Some time ago I published the first of what I intended to be a short series on the writing of my novel. That post was ‘A Novel’s Inspiration‘ and here, finally, is post #2 – a brief account of the research that went into this novel.

First of all there were the bush walks – one of which inspired the story, the others which helped me with setting:

 

Then there was the reading, of which this pile accounts about 3/4 of the books I own, and not the many I borrowed from the library,

research books

nor the countless articles I read online, nor the primary sources I found – mostly through Trove – such as this letter to the Colonial Times Newspaper – printed 26 Feb 1830*

invaded 'a settler'

 

And I can’t forget the practical experiences: such as tanning – my character Elspeth tans a kangaroo skin, thought it might be a bit big to start with so I went with something a bit smaller – a wallaby, (and if you’re wondering – I followed the instructions on this site, and I’m pretty happy with how it turned out for a first attempt).

13237726_10154924340368289_625681680843494300_n

 

Which leads me to the Bush Foods Workshop led by two Indigenous Tasmanian women, where I learnt that bracken fern is good for jack-jumper bites, and crushed wattle seed smells like coffee, and the fruit of the pigface tastes a little like a salty fig while the leaves can be used in the same way we would use aloe vera (among many many other things). Most exciting was learning there are several species of edible natives in my backyard – which I’d looked at only weeks earlier and wondered ‘Can I eat that?’ Unfortunately by the time I learnt I could eat them it was too late – the goats had got to them first. Hopefully the goats didn’t completely destroy them, and they’ll grow back next year (fingers crossed!).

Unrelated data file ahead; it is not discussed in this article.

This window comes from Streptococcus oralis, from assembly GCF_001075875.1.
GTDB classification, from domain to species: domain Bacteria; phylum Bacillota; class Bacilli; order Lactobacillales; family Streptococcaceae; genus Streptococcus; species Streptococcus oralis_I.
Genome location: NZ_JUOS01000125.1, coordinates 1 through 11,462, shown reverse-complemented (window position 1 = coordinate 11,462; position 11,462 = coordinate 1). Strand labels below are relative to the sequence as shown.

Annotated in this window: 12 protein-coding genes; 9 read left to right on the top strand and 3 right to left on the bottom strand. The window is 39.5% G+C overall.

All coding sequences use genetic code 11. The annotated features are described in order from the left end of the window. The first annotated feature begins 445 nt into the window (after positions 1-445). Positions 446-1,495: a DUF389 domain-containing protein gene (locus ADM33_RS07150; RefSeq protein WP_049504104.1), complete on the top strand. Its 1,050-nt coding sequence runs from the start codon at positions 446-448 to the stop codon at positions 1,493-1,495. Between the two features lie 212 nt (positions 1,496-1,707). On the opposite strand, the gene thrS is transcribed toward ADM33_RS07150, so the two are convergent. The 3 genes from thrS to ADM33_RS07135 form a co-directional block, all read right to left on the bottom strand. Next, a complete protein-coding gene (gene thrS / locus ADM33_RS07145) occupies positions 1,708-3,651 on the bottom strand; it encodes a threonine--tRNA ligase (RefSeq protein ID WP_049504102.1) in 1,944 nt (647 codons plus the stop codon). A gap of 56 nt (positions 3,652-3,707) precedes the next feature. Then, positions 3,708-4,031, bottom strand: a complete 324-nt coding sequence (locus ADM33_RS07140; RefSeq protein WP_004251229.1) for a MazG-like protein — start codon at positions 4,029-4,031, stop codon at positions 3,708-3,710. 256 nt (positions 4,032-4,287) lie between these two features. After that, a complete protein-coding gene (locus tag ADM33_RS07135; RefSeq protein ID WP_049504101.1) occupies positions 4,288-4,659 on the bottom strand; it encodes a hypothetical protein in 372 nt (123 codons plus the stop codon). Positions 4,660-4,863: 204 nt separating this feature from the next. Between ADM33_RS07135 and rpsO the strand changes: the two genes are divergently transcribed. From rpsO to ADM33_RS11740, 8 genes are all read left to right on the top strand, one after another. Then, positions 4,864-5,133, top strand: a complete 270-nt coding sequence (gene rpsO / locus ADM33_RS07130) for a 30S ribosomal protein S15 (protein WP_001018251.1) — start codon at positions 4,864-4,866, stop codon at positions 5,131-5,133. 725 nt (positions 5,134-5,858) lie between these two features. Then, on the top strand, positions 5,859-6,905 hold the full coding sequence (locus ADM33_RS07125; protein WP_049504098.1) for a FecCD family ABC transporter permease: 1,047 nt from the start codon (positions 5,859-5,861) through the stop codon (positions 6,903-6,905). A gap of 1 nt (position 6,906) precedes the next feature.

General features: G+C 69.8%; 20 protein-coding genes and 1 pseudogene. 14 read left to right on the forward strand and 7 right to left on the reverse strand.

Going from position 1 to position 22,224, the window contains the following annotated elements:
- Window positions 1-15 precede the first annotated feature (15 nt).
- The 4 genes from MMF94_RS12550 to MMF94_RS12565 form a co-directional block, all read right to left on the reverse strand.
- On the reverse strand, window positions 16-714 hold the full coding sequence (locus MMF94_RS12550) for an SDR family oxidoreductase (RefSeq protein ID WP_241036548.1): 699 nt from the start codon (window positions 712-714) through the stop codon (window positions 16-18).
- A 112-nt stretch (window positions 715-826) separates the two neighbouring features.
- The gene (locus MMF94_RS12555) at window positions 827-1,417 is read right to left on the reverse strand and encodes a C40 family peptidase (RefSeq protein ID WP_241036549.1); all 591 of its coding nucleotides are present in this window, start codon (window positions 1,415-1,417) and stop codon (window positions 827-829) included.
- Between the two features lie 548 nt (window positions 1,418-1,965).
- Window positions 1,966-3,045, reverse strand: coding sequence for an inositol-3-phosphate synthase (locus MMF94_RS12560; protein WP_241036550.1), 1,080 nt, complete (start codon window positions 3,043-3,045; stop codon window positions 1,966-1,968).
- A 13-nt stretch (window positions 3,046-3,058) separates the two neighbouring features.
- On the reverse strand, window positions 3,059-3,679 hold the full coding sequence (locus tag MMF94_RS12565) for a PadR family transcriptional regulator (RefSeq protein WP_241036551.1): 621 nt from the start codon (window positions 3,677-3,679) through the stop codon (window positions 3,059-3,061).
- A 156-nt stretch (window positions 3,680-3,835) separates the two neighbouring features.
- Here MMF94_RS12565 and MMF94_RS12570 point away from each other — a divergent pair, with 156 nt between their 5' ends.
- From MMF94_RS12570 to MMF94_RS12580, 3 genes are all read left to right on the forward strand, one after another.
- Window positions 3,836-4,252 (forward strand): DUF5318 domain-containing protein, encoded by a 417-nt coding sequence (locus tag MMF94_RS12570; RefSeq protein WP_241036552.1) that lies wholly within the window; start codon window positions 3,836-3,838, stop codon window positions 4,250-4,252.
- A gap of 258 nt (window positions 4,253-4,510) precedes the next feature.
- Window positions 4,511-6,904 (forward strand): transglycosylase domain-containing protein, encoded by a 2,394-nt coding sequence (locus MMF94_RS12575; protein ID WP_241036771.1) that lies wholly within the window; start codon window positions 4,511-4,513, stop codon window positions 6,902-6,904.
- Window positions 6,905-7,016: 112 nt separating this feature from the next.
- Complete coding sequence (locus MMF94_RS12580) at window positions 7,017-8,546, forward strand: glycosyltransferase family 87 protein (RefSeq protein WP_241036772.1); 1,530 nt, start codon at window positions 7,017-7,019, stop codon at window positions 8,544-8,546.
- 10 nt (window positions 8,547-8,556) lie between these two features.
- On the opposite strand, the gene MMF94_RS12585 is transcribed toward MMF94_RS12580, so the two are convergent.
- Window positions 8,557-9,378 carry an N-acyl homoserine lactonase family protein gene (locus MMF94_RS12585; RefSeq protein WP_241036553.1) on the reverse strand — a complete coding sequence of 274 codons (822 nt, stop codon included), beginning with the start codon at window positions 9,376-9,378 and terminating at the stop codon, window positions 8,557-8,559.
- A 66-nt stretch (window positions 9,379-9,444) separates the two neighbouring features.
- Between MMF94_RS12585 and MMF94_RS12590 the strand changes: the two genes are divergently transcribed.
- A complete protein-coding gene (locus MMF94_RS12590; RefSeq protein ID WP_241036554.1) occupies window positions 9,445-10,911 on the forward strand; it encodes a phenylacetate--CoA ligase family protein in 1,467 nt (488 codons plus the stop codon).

* For those trying to read this letter:

Mr Editor – Your desire for information respecting the Aborigines has induced me to state what I conceive to be a proper view of the matter. In our neighbourhood every day affords from proof of their determination to destroy, and their declaration to war with the whites. Whenever an opportunity presents itself they have invaded our district in almost every direction, during the last eight months, with considerable success as respects their hostile attacks, particularly in taking the lives of several individuals, and in having accomplished the ruin of whole families.

 

It is almost impossible for me to fathom how someone who had been living somewhere for such a short time can accuse the original inhabitants of ‘invading’ the district…

How to find the time to…

 

crop maze
Following one of my more delightful time-fillers as we explore the Crop Maze in Hagley, Tasmania 🙂

 

“How do you find the time to…?”

I’ve been asked this question quite a bit over the past few weeks – on Instagram in relation to my reading habits, and by a couple of different people at the recent Tamar Valley Writers Festival when discussing my writing.

I have three children; two I home-school (in grade 4 and 2 respectively). The youngest is an active toddler, at the stage of getting into anything and everything the moment my back is turned, and ever so full of mischief. We also have a large garden (mostly neglected, but still somehow providing us with an abundance of tomatoes and potatoes and apples), chickens, a sheep, a cat, a dog, and a goldfish (the animals are the children’s responsibility for the most part: feeding and collecting eggs are fairly easy chores, after all).